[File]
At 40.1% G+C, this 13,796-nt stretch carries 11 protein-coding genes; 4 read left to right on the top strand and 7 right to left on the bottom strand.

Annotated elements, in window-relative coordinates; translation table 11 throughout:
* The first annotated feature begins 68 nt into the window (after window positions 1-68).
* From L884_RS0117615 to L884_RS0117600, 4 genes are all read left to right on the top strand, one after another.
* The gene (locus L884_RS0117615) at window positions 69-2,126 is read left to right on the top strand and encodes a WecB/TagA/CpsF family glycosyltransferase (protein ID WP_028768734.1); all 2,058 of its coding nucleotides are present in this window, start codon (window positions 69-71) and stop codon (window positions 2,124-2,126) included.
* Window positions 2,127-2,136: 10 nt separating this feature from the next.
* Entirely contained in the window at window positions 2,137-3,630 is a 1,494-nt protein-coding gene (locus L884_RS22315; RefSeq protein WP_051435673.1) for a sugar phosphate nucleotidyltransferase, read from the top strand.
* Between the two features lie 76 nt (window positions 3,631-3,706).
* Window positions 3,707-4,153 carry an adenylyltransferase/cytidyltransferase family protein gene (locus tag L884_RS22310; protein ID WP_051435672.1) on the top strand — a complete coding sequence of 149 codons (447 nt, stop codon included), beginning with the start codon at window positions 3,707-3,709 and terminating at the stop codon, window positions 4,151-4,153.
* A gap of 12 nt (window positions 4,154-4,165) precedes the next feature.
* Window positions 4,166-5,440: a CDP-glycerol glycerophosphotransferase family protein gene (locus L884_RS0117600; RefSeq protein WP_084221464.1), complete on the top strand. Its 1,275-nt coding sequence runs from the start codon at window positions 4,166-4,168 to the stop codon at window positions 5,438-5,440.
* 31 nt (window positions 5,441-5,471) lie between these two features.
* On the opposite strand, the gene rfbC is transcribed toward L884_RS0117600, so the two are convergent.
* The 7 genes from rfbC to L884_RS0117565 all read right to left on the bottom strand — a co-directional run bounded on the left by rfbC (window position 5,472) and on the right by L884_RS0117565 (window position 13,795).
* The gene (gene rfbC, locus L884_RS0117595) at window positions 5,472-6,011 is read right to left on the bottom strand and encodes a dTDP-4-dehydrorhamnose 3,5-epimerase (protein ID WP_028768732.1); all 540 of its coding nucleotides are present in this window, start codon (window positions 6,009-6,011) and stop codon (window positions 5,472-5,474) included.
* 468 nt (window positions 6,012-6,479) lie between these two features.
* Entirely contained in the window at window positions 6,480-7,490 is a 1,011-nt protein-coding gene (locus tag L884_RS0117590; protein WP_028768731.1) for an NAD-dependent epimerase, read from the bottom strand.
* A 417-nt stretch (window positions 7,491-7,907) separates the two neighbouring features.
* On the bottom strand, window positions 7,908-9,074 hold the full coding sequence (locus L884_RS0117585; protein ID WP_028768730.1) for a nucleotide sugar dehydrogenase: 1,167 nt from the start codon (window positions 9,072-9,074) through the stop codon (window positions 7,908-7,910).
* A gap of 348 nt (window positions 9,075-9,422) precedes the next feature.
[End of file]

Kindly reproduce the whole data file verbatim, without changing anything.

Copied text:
At 40.1% G+C, this 13,796-nt stretch carries 11 protein-coding genes; 4 read left to right on the top strand and 7 right to left on the bottom strand.

Annotated elements, in window-relative coordinates; translation table 11 throughout:
* The first annotated feature begins 68 nt into the window (after window positions 1-68).
* From L884_RS0117615 to L884_RS0117600, 4 genes are all read left to right on the top strand, one after another.
* The gene (locus L884_RS0117615) at window positions 69-2,126 is read left to right on the top strand and encodes a WecB/TagA/CpsF family glycosyltransferase (protein ID WP_028768734.1); all 2,058 of its coding nucleotides are present in this window, start codon (window positions 69-71) and stop codon (window positions 2,124-2,126) included.
* Window positions 2,127-2,136: 10 nt separating this feature from the next.
* Entirely contained in the window at window positions 2,137-3,630 is a 1,494-nt protein-coding gene (locus L884_RS22315; RefSeq protein WP_051435673.1) for a sugar phosphate nucleotidyltransferase, read from the top strand.
* Between the two features lie 76 nt (window positions 3,631-3,706).
* Window positions 3,707-4,153 carry an adenylyltransferase/cytidyltransferase family protein gene (locus tag L884_RS22310; protein ID WP_051435672.1) on the top strand — a complete coding sequence of 149 codons (447 nt, stop codon included), beginning with the start codon at window positions 3,707-3,709 and terminating at the stop codon, window positions 4,151-4,153.
* A gap of 12 nt (window positions 4,154-4,165) precedes the next feature.
* Window positions 4,166-5,440: a CDP-glycerol glycerophosphotransferase family protein gene (locus L884_RS0117600; RefSeq protein WP_084221464.1), complete on the top strand. Its 1,275-nt coding sequence runs from the start codon at window positions 4,166-4,168 to the stop codon at window positions 5,438-5,440.
* 31 nt (window positions 5,441-5,471) lie between these two features.
* On the opposite strand, the gene rfbC is transcribed toward L884_RS0117600, so the two are convergent.
* The 7 genes from rfbC to L884_RS0117565 all read right to left on the bottom strand — a co-directional run bounded on the left by rfbC (window position 5,472) and on the right by L884_RS0117565 (window position 13,795).
* The gene (gene rfbC, locus L884_RS0117595) at window positions 5,472-6,011 is read right to left on the bottom strand and encodes a dTDP-4-dehydrorhamnose 3,5-epimerase (protein ID WP_028768732.1); all 540 of its coding nucleotides are present in this window, start codon (window positions 6,009-6,011) and stop codon (window positions 5,472-5,474) included.
* 468 nt (window positions 6,012-6,479) lie between these two features.
* Entirely contained in the window at window positions 6,480-7,490 is a 1,011-nt protein-coding gene (locus tag L884_RS0117590; protein WP_028768731.1) for an NAD-dependent epimerase, read from the bottom strand.
* A 417-nt stretch (window positions 7,491-7,907) separates the two neighbouring features.
* On the bottom strand, window positions 7,908-9,074 hold the full coding sequence (locus L884_RS0117585; protein ID WP_028768730.1) for a nucleotide sugar dehydrogenase: 1,167 nt from the start codon (window positions 9,072-9,074) through the stop codon (window positions 7,908-7,910).
* A gap of 348 nt (window positions 9,075-9,422) precedes the next feature.